Building Design culture - a candid primer
You want to build a culture of Design in your organisation. There are usually two underlying reasons why you would want to do this.
The first reason is entirely selfish - you want to attract (and retain) Design talent. Design talent will probably ask a lot of questions before considering joining your organisation, but their first two questions are usually - 'do I actually have to physically turn up at an office?' and 'what is your Design culture like?'. You want to have an answer to that last question.
The second reason is because everyone knows from Medium, InVision's $135 Million CRM strategy and a growing number of repetitive conferences - that Design thinking and Design culture is 100% the key to success in business these days. So...you know...you want to be the one to bring that magic into your business.
Makes sense. Design culture sounds sexy and exciting. It's going to be complex journey though.
You can't build a culture, you can only tirelessly enable it.
You can't bullshit culture into existence overnight or as part of your Q1 strategy. It takes time (in fact it can take longer than a year and even longer than any single Designer or Design leaders tenure) and it needs constant gardening.
Gardening is always more effort than you expect and often more janitorial than you imagine.
You have to implement culture at the absolute top leadership level so that...
...people feel empowered to embrace and personally invest in it so that....
...it doesn't feel like some shitty executive box-ticking exercise - or worse - it's actually going to be a published company OKR.
It has to be led by actual Design practitioners who are active independent contributors. This isn't a human resource thing with an attached metric, it's definitely not an executive-led employee education programme, and it's certainly not defined by the outcomes of 'workshops' and 'off sites'.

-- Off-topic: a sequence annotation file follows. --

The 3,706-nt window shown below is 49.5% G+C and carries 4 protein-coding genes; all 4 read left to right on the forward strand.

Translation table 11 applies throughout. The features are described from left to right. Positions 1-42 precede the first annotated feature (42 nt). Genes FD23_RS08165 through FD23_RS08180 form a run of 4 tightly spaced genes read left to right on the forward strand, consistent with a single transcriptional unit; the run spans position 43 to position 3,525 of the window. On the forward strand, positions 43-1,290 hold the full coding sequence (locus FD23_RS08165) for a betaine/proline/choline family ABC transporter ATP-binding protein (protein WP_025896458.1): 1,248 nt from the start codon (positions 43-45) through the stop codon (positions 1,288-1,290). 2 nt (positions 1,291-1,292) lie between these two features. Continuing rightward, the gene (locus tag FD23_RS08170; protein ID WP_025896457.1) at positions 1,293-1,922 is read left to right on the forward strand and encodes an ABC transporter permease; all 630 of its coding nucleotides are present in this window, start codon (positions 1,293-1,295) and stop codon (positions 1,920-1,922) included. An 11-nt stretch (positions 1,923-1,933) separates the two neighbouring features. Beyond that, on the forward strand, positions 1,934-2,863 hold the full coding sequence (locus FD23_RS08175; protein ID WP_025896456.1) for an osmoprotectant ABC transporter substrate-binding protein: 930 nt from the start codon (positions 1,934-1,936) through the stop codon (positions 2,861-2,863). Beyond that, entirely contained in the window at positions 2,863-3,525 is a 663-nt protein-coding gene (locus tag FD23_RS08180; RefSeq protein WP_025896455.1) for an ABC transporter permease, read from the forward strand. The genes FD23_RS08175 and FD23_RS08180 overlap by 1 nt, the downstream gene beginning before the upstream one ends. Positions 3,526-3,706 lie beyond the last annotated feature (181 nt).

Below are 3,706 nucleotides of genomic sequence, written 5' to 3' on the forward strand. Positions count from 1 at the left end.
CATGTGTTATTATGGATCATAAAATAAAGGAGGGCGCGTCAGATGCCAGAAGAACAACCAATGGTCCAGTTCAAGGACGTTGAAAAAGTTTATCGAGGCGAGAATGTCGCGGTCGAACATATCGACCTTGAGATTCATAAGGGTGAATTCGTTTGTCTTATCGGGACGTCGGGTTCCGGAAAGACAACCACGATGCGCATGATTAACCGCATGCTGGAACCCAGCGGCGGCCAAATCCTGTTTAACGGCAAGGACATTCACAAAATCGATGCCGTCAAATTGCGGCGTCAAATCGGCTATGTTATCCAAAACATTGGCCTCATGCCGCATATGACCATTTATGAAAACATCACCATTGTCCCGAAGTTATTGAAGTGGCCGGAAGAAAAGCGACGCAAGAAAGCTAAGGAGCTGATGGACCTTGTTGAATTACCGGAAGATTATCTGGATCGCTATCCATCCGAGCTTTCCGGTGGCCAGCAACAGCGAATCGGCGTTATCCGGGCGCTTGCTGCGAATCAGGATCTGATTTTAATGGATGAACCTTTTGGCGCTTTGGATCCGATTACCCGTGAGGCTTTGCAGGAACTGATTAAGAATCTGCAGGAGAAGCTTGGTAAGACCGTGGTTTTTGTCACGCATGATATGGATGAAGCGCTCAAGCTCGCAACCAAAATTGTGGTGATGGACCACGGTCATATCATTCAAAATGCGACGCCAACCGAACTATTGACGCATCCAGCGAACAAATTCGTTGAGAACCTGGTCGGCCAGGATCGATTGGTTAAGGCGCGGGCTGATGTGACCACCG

Any culture will be unique to your organisation, so you can't carbon copy some abstract Medium post into a team meeting and expect magic Design beans to suddenly start growing all around you.
There is no culture without trust. Trust takes time to build and needs consistency - consistency of people, consistency in the attitude towards Design - and consistency in how Design is communicated across your organisation. If you have high churn, regular departmental overstepping, disempowerment and a lack of Design definition - you'll struggle.
Big changes will happen. If you're fortunate enough to get a Design culture seeded in your organisation - it will change things in every area of your organisation. That's what cultures do and that’s why you wanted to build one - right? So you'll need to be thirsty for that change and all that lovely Design empowerment that's going to happen everywhere outside of your control.
It's likely your Designers have already discussed all of this already amongst themselves and have probably made some decisions. You'll need to find out what those decisions are, why they were made, and why they haven't turned into a culture you recognise.
It's more likely your Designers actually have a Design culture which you're not aware of and - wow - that's a little bit embarrassing.
Trying to keep this focused, I’ll move on and suggest you'll be one of two people. You'll be a Designer or a non-designer.
If you're a Designer then you know the situation, know the blockers to culture, and know what your team needs. It's your job to figure out how to unblock that stuff and through working with other Designers figure out what that Design culture is beyond just your team. Of course, because there are Designers - boom - there is a Design culture. But you'll need to all decide if this is something you want to push and strive for in your organisation - and if it's worth it. Because in all honesty, sometimes it's not.
If you're a non-Designer - all you can do is enable. Listen to Design and use your skills to present the need for Design representation at the top of the business. Without that the culture will remain subservient and wing-clipped. Which would not only be a shame, but it's also not going to inspire investment.